A Short History of Women’s Fashion – 1960′s London Style.
However, it was to the side streets of London that the fashion world increasingly turned – to find inspiration. It was the Age of Pop. The retailers of Carnaby Street, such as the great John Stephen with their casual ‘ throw it together’ styles and retro culture that appealed to the new youth movement, suddenly made high fashion appear dangerously irrelevant. Of course this was partly a myth, as even the casual styles found in London high streets like Camden and Portabello Road started out their life in haute couture houses a few years earlier. The 1960′s in London was all about being ‘Retro’, and there was a huge interest amongst the younger generation in militaria.
Pop fashion was born and the retro theme culminated in popular music with – in particular - the Beatles enthusiastically embracing the movement on the cover of the iconic Sgt Pepper’s Lonely Hearts Club band album.The aforementioned John Stephen’s men’s and women’s apparel dressed Pop acts such as the Rolling Stones, the Kinks and The Who, and their even more glamorous girlfriends.
Young designers like Mary Quant, John Bates, and André Courrèges, all tapped into the new modernist space age era. Mary Quant is generally credited with inventing the miniskirt, but either Bates or Courrèges could claim that credit too, as they were all moving simultaneously in the same direction – John Bates designed Diana Riggs clothes for her iconic Emma Peel character in The Avengers.
In 1966 an exhibition in Paris, ‘Les Années 25′ celebrated the 1925 International Exhibition of Modern Decorative and Industrial Arts) which had put Paris firmly at the top of the fashion firmament in the 1920s.In 1968 Bevis Hillier published ‘Art Deco of the 20s and 30s and from then on the term ‘art deco’ has been used to define that movement in art and design in the late 1920s.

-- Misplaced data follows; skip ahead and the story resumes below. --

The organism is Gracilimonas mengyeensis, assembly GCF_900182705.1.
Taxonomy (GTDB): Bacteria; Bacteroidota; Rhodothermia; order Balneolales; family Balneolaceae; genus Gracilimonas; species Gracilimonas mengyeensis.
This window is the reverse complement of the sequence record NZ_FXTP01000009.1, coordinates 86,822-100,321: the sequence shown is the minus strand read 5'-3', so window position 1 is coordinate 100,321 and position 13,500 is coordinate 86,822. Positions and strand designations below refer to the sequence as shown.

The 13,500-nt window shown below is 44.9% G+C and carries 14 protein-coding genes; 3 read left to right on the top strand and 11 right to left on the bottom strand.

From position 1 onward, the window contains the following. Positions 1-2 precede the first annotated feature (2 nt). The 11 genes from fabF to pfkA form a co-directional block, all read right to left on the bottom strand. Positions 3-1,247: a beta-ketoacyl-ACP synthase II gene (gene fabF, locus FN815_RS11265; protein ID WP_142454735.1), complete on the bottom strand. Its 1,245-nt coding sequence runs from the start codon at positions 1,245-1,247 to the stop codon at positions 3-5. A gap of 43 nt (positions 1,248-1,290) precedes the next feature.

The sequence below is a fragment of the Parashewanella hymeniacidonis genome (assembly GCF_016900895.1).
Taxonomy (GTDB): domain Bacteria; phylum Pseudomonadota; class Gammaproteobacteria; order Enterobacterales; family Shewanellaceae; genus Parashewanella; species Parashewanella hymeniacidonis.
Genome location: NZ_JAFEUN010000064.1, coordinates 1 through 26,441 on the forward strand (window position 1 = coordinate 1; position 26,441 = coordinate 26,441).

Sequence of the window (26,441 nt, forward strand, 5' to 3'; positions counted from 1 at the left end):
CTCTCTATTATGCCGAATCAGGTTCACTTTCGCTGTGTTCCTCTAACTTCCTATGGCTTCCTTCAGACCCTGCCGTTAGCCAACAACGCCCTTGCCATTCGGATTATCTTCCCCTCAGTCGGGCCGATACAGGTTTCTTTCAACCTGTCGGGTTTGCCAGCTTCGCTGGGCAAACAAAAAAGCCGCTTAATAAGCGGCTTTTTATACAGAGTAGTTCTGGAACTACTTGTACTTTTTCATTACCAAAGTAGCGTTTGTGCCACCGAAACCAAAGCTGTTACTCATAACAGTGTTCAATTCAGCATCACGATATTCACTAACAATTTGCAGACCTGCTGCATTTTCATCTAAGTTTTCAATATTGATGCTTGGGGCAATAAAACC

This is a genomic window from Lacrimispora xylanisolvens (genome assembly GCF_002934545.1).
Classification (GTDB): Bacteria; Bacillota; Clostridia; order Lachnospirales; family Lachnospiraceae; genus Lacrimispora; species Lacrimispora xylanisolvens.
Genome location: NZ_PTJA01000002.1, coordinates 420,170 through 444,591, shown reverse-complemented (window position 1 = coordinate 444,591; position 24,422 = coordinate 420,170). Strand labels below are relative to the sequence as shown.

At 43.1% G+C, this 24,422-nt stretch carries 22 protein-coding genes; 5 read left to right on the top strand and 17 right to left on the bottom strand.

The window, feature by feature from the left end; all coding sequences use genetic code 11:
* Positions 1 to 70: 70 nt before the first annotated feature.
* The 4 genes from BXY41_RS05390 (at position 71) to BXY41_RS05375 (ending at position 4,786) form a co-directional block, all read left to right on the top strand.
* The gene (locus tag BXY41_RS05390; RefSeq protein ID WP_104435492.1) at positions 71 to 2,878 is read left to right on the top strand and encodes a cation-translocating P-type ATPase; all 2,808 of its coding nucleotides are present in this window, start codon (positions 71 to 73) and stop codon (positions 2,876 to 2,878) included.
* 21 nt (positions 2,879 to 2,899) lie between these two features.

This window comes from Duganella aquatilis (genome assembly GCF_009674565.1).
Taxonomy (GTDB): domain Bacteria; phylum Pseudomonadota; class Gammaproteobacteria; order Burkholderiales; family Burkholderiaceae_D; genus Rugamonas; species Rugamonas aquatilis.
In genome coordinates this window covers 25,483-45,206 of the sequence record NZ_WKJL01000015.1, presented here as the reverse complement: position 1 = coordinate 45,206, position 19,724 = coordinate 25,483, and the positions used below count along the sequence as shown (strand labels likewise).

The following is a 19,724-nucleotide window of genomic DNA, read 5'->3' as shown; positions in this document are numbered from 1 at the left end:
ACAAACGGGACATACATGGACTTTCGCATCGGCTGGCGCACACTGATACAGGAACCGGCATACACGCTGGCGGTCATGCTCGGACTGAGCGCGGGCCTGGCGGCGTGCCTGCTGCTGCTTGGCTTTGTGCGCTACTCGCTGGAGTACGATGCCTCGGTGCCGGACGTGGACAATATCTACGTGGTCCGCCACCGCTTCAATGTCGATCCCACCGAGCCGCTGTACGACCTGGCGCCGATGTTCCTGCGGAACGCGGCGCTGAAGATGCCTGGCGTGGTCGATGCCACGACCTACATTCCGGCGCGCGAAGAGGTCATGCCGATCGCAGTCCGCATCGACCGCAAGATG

English models like Twiggy and Jean Shrimpton became the new flapper icons with their unconventional beauty. Gone again – at least among younger women, were the corsets and girdles. Even brassieres were almost consigned to the dustbin – though common sense finally prevailed.
1960s Hairstyles – from Beehives to Bobs.
The beehive – made popular in 2010 by Amy Winehouse – and inspired by girl band The Ronettes – first appeared in Chicago in 1960 – devised by Margaret Vinci Coiffures in answer to a competition by Modern Beauty Salon‘s quest to find the ‘new hairstyle’ of the coming decade. It was also known as the B52 [ resembling the nose cone ].
Audrey Hepburn cemented the styles popularity with her own unique look. As in the 1920s, history repeated itself with the page boy cuts for women of Vidal Sassoon.
Suddenly the ‘haircut’ was back in ! Bobs and Crops abounding.
It’s difficult with any certainty to say how much ‘that is truly new’ – each era brings to a lady’s mode – but we’ll conclude this essay on women’s style with a quote from Chaucer - ” There’s never a fashion but it’s old ! “
text copyright Glamourdaze 2012